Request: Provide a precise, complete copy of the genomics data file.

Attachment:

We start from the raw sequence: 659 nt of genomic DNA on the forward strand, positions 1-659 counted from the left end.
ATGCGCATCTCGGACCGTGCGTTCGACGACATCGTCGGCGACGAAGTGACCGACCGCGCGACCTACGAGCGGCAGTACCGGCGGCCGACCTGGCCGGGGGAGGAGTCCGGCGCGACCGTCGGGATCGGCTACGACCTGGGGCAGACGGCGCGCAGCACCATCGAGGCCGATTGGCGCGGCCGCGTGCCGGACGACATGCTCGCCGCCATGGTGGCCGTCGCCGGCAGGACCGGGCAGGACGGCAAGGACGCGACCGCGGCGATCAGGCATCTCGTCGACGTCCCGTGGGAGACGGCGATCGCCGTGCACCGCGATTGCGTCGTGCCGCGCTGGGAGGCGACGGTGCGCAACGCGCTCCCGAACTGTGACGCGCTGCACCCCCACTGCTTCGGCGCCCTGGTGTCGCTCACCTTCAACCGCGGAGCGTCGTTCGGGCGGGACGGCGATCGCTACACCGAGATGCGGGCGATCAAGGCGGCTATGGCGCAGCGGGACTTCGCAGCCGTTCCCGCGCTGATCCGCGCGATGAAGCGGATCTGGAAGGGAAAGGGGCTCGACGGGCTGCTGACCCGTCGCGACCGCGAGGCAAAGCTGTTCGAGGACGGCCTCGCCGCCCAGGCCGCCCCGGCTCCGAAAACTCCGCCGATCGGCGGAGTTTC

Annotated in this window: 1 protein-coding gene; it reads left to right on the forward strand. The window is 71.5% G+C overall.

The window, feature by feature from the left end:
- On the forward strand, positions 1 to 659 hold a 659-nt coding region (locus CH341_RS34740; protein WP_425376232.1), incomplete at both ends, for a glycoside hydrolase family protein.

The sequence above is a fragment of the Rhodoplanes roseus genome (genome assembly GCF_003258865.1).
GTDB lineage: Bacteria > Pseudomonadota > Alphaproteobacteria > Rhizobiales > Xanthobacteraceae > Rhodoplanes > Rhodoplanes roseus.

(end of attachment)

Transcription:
We start from the raw sequence: 659 nt of genomic DNA on the forward strand, positions 1-659 counted from the left end.
ATGCGCATCTCGGACCGTGCGTTCGACGACATCGTCGGCGACGAAGTGACCGACCGCGCGACCTACGAGCGGCAGTACCGGCGGCCGACCTGGCCGGGGGAGGAGTCCGGCGCGACCGTCGGGATCGGCTACGACCTGGGGCAGACGGCGCGCAGCACCATCGAGGCCGATTGGCGCGGCCGCGTGCCGGACGACATGCTCGCCGCCATGGTGGCCGTCGCCGGCAGGACCGGGCAGGACGGCAAGGACGCGACCGCGGCGATCAGGCATCTCGTCGACGTCCCGTGGGAGACGGCGATCGCCGTGCACCGCGATTGCGTCGTGCCGCGCTGGGAGGCGACGGTGCGCAACGCGCTCCCGAACTGTGACGCGCTGCACCCCCACTGCTTCGGCGCCCTGGTGTCGCTCACCTTCAACCGCGGAGCGTCGTTCGGGCGGGACGGCGATCGCTACACCGAGATGCGGGCGATCAAGGCGGCTATGGCGCAGCGGGACTTCGCAGCCGTTCCCGCGCTGATCCGCGCGATGAAGCGGATCTGGAAGGGAAAGGGGCTCGACGGGCTGCTGACCCGTCGCGACCGCGAGGCAAAGCTGTTCGAGGACGGCCTCGCCGCCCAGGCCGCCCCGGCTCCGAAAACTCCGCCGATCGGCGGAGTTTC

Annotated in this window: 1 protein-coding gene; it reads left to right on the forward strand. The window is 71.5% G+C overall.

The window, feature by feature from the left end:
- On the forward strand, positions 1 to 659 hold a 659-nt coding region (locus CH341_RS34740; protein WP_425376232.1), incomplete at both ends, for a glycoside hydrolase family protein.

The sequence above is a fragment of the Rhodoplanes roseus genome (genome assembly GCF_003258865.1).
GTDB lineage: Bacteria > Pseudomonadota > Alphaproteobacteria > Rhizobiales > Xanthobacteraceae > Rhodoplanes > Rhodoplanes roseus.